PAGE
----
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Shane Locklear #2

March 30, 2010

Shifting Boundaries of Race and Ethnicity: Indian-Black Intermarriage in Southern New England, 1760-1880 by Daniel R. Mandell is an elaborate look into the lives of Indians in southern New England during the 18th century. As Mandell cultivates this insight he … Continued

Shane Locklear- Response #6

March 23, 2010

The readings for this week were the preface and introduction of Malinda Maynor Lowerys’ book Race, Identity, and the Making of a Nation: Lumbee Indians in the Jim Crow South. The book explains how the Indians of Robeson County, North … Continued

“Lumbee Indians in the Jim Crow South” is available

March 8, 2010

Students: You can now pick up your copy of “Lumbee Indians in the Jim Crow South” at the UNC Bookstore!! It’s finally here! Also, see my website, http://malindamaynorlowery.wordpress.com for more info and updates on the book!

Kasey Oxendine #5

February 22, 2010

James Taylor Carson, “The Obituary of Nations’’: Ethnic Cleansing, Memory, and the Origins of the Old South In James Carson’s essay, The Obituary of Nations, he describes the atrocities Indians experienced as a result of government policies as an ethnic … Continued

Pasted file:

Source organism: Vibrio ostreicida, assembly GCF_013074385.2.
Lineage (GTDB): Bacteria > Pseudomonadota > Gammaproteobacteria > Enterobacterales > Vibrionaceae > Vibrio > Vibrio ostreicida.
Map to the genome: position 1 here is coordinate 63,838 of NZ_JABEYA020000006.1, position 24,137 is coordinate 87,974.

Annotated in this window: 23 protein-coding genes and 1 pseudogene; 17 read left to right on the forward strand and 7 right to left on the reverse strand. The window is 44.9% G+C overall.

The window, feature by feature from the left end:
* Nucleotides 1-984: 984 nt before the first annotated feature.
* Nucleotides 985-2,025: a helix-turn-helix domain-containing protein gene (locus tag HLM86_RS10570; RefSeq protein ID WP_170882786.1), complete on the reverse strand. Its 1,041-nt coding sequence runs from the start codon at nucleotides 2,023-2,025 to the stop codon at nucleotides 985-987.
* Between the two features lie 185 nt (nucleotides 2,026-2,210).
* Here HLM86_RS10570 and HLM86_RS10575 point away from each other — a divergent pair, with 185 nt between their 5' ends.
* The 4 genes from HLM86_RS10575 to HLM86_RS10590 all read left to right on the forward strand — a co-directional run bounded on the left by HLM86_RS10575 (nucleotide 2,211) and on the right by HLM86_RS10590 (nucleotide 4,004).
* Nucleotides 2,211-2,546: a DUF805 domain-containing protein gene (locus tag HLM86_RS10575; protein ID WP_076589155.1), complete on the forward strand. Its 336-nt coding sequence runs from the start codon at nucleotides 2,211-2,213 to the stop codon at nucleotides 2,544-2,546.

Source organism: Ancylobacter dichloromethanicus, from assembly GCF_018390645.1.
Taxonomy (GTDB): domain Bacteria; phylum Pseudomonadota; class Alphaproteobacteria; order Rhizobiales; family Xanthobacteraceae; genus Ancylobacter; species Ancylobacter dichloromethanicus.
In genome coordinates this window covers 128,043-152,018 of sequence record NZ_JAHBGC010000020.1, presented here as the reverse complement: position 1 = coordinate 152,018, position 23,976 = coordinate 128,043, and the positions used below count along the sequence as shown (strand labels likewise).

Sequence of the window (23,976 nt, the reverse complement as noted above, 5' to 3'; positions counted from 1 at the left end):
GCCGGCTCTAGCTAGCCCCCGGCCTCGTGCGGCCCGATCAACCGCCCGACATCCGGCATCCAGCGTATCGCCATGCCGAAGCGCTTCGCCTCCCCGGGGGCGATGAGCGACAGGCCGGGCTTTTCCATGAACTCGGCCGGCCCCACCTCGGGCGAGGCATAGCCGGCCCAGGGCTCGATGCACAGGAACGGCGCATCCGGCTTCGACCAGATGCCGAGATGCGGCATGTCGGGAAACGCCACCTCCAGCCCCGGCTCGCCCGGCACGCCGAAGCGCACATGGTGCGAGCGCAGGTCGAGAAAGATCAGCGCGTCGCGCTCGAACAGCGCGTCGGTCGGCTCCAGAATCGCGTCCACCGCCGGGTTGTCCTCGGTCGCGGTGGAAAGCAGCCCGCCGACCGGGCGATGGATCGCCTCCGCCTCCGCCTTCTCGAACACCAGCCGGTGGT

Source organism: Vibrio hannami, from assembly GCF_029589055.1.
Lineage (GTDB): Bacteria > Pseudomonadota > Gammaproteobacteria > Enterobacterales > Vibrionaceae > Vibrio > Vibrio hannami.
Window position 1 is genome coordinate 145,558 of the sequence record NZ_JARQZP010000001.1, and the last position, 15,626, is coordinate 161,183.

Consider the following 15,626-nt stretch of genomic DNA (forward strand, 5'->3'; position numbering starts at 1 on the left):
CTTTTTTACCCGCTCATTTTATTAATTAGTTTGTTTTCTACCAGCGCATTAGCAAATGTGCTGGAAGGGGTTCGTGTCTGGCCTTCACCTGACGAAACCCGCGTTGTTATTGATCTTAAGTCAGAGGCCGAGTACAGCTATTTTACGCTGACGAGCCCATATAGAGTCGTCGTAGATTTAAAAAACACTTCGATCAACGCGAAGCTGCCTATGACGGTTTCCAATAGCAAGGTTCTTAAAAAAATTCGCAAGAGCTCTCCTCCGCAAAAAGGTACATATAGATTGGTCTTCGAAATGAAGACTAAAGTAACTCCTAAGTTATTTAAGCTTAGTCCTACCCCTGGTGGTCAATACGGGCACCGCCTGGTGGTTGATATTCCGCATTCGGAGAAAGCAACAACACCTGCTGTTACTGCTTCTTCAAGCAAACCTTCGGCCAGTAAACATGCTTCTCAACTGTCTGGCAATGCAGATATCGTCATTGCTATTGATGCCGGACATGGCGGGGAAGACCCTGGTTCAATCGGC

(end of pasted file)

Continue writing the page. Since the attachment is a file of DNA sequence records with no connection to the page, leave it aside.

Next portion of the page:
Kasey Oxendine- Source-Post #4

February 16, 2010

Stilling, Glenn Ellen Starr. “Lumbee Indians.” Encyclopedia of North Carolina. Ed. William S. Powell. Chapel Hill: U of North Carolina P, 2006. Pages 699-703. In her book Nowhere Else on Earth, Josephine Humphreys provides insight into the discrimination Lumbee’s faced … Continued

Reflections on a Lumbee Wake (aka “Settin’ Up”)

February 14, 2010

Rest in Peace, Miss Mable Oxendine, age 95. An elegy by Lumbee writer Vinita “Cookie” Clark: “She’s Playing In The Angel Band” The other day in heaven the orchestra leader when to God and said “I need another piano player … Continued

Lumbee Segregation in Higher Education: An Overview

January 21, 2010

I was fiddling around on my computer today when I came across a photograph I copied last semester.The picture is from the Guy Benton Johnson papers in the Southern Historical Collection. Guy Johnson was a sociology professor at UNC from … Continued